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At the Institute’s core is the Gilder Lehrman Collection, one of the great archives in American history. More than 70,000 items cover five hundred years of American history, from Columbus’s 1493 letter describing the New World to soldiers’ letters from World War II and Vietnam. Explore primary sources, visit exhibitions in person or online, or bring your class on a field trip.

Douglass, Frederick (1818-1895) to Robert Adams

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Gilder Lehrman Collection #: GLC04997 Author/Creator: Douglass, Frederick (1818-1895) Place Written: Washington, D.C. Type: Autograph letter signed Date: 4 December 1888 Pagination: 1 p. ; 19.8 x 12.5 cm.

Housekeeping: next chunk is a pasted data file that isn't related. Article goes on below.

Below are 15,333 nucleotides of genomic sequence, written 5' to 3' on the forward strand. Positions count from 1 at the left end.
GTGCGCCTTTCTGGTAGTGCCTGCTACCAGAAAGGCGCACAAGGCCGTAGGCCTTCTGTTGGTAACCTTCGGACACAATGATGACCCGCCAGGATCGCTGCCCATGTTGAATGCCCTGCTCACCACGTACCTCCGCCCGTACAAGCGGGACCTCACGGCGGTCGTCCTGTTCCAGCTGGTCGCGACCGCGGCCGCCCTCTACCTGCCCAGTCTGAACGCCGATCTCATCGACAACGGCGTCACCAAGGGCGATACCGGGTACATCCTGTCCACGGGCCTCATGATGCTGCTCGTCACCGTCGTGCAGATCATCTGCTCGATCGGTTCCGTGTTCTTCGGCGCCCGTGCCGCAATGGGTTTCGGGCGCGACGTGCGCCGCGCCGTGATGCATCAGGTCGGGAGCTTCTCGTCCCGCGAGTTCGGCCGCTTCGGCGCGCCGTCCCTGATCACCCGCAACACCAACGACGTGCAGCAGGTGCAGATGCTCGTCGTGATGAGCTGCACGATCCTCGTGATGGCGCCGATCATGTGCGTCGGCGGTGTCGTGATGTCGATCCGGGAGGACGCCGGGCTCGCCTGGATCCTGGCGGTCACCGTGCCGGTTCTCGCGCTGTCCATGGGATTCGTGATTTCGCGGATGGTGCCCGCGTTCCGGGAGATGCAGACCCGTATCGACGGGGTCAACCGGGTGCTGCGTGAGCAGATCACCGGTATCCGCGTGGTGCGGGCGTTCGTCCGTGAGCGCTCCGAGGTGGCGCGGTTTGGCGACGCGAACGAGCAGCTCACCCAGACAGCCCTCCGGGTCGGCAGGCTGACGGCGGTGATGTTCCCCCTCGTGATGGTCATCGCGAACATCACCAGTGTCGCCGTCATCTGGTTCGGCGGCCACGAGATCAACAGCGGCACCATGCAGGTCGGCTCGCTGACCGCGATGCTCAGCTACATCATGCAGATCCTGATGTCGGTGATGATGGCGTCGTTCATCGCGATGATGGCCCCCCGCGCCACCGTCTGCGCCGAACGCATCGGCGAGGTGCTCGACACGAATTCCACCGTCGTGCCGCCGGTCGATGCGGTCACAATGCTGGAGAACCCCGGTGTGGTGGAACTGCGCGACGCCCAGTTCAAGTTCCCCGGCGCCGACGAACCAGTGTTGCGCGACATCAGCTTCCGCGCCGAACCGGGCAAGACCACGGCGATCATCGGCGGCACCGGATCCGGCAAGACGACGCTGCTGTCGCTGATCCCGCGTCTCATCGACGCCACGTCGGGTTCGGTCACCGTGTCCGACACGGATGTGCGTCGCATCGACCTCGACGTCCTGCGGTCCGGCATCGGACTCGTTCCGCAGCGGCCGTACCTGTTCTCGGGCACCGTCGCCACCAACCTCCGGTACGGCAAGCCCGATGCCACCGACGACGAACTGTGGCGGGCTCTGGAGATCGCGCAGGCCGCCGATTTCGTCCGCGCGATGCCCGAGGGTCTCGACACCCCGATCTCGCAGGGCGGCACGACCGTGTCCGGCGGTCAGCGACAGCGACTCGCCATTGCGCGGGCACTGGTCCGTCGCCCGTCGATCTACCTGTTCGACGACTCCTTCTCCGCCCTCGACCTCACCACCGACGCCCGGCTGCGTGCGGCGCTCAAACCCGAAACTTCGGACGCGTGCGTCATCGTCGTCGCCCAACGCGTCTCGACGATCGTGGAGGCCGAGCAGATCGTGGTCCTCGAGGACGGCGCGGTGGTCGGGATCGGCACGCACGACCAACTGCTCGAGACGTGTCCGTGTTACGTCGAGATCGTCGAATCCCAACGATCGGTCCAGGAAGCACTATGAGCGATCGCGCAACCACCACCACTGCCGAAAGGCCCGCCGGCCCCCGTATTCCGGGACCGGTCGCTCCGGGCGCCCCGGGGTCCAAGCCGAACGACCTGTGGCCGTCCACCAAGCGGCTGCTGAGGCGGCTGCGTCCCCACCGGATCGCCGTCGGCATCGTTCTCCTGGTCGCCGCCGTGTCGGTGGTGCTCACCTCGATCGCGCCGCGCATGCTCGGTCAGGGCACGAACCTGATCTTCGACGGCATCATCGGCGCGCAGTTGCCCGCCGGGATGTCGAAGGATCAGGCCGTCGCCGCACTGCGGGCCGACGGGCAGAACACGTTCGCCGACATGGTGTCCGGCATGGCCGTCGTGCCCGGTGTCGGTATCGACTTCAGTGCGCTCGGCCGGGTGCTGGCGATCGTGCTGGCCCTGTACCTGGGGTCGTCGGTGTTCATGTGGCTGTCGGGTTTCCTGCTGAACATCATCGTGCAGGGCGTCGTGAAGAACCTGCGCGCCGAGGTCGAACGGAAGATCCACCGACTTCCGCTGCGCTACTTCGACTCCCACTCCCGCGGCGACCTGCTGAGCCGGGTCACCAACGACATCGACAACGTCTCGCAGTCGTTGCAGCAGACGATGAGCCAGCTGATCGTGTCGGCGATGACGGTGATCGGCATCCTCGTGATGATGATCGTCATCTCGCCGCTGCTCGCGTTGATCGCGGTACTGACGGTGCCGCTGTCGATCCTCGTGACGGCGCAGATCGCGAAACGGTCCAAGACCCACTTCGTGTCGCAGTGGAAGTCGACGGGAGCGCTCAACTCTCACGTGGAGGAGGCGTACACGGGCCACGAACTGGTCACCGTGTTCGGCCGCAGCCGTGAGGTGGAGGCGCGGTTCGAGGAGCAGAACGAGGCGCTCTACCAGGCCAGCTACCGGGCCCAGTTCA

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Summary of Content: He is disturbed over the "clamour raised for the disfranchisement of the colored voters of the South." Written on letterhead from Cedar Hill, Douglass's Washington, D.C. home.

Background Information: Douglass was an American abolitionist, editor, orator, author, statesman, and reformer. He was born a slave, learned to read from a kind owner, and escaped slavery by going North, where ...he became involved in several abolitionist groups. He published several newspapers. During Reconstruction he served as president of the Freedman's Savings Bank and worked with Haiti and Santo Domingo. In Washington, D.C. , Douglass was appointed Recorder of Deeds. See More

People: Douglass, Frederick, 1818-1895

Historical Era: Rise of Industrial America, 1877-1900

Subjects: Jim CrowSuffrageReconstructionAfrican American HistoryCivil RightsGovernment and Civics

Sub Era: The Gilded Age

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